STERLING RUBY’s first exhibition at Metro Pictures, Killing the Recondite, is centered around a group of outsized molten polyurethane sculptures. Their blackened, crate-like bases, ceiling grazing height and seam bursting scale, transform the gallery into a densely packed repository for the safekeeping of rescued monuments. Ruby adds a ceramic sculpture, framed collages, digitally-constructed photographs, and a video to define his “recondite” netherworld.
A two-part ceramic work rests on a table high plinth at the entrance to the exhibition; a fragmented torso form and a gold mortar and pestle are spattered and pooled with multiple color glazes. Their seemingly uncontrolled and variegated appearance allude to cataclysmic heat and chemicals, while the luminous gold glaze on the mortar’s rim alternately suggests alchemy. Visually overlapping are two tar-black skeletal towers fused to charred looking bases in liquefied pools. These forlorn, functionally obsolete totems partially screen the doorway to the rear gallery where a mammoth multilevel structure provides the heroic base for two luridly flesh-colored objects. One is a solid, melting stalagmite, the other an enormous webbed circle. Ironically, this forbidding fascist-style monument is based on the form of a table-sized meditation fountain. The intricate molten forms and surfaces of the sculptures are produced by continually dripping fast-drying polyurethane over armatures suspended from the studio ceiling.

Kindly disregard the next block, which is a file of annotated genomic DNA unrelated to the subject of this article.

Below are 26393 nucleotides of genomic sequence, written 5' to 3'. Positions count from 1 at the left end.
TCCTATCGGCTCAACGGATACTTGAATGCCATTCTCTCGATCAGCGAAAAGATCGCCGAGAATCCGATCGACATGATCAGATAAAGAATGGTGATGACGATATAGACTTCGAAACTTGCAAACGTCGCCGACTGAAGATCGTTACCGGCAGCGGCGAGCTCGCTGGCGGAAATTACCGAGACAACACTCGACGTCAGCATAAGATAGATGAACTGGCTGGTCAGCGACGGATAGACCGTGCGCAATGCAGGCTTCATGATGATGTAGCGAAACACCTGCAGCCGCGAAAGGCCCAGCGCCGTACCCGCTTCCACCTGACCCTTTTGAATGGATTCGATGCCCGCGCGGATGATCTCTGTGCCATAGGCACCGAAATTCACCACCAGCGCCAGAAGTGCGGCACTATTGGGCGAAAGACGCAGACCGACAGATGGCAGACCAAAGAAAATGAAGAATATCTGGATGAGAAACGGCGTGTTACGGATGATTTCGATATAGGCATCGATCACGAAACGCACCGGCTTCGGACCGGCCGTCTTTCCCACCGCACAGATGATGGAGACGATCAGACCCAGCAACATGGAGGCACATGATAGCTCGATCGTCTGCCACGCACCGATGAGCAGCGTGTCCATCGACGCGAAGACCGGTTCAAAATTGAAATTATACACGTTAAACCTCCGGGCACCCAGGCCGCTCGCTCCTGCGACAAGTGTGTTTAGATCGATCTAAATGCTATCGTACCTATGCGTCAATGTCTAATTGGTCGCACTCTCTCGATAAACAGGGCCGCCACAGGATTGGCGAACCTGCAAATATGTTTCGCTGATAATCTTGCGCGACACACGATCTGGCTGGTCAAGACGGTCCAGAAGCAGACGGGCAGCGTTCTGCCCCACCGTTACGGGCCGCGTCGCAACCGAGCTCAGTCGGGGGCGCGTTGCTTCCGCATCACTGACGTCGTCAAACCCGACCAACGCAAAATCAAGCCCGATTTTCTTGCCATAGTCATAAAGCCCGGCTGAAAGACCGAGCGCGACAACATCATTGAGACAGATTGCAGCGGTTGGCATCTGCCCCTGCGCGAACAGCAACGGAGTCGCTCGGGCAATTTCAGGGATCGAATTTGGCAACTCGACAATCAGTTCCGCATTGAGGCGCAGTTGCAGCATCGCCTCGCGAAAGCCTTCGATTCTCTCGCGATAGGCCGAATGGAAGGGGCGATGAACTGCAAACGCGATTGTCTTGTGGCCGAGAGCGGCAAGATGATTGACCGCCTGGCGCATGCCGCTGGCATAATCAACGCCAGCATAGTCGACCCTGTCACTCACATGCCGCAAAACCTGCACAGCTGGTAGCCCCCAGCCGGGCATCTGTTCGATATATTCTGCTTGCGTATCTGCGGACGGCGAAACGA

Born in 1972, Sterling Ruby graduated from the School of the Art Institute of Chicago and received his MFA from Art Center College of Design in Pasadena. In the past year, he participated in the Moscow Biennale of Contemporary Art, the California Biennial at the Orange County Museum of Art and “Red Eye: L.A. Artists,” at the Rubell Collection in Miami. A simultaneous exhibition is at Foxy Production.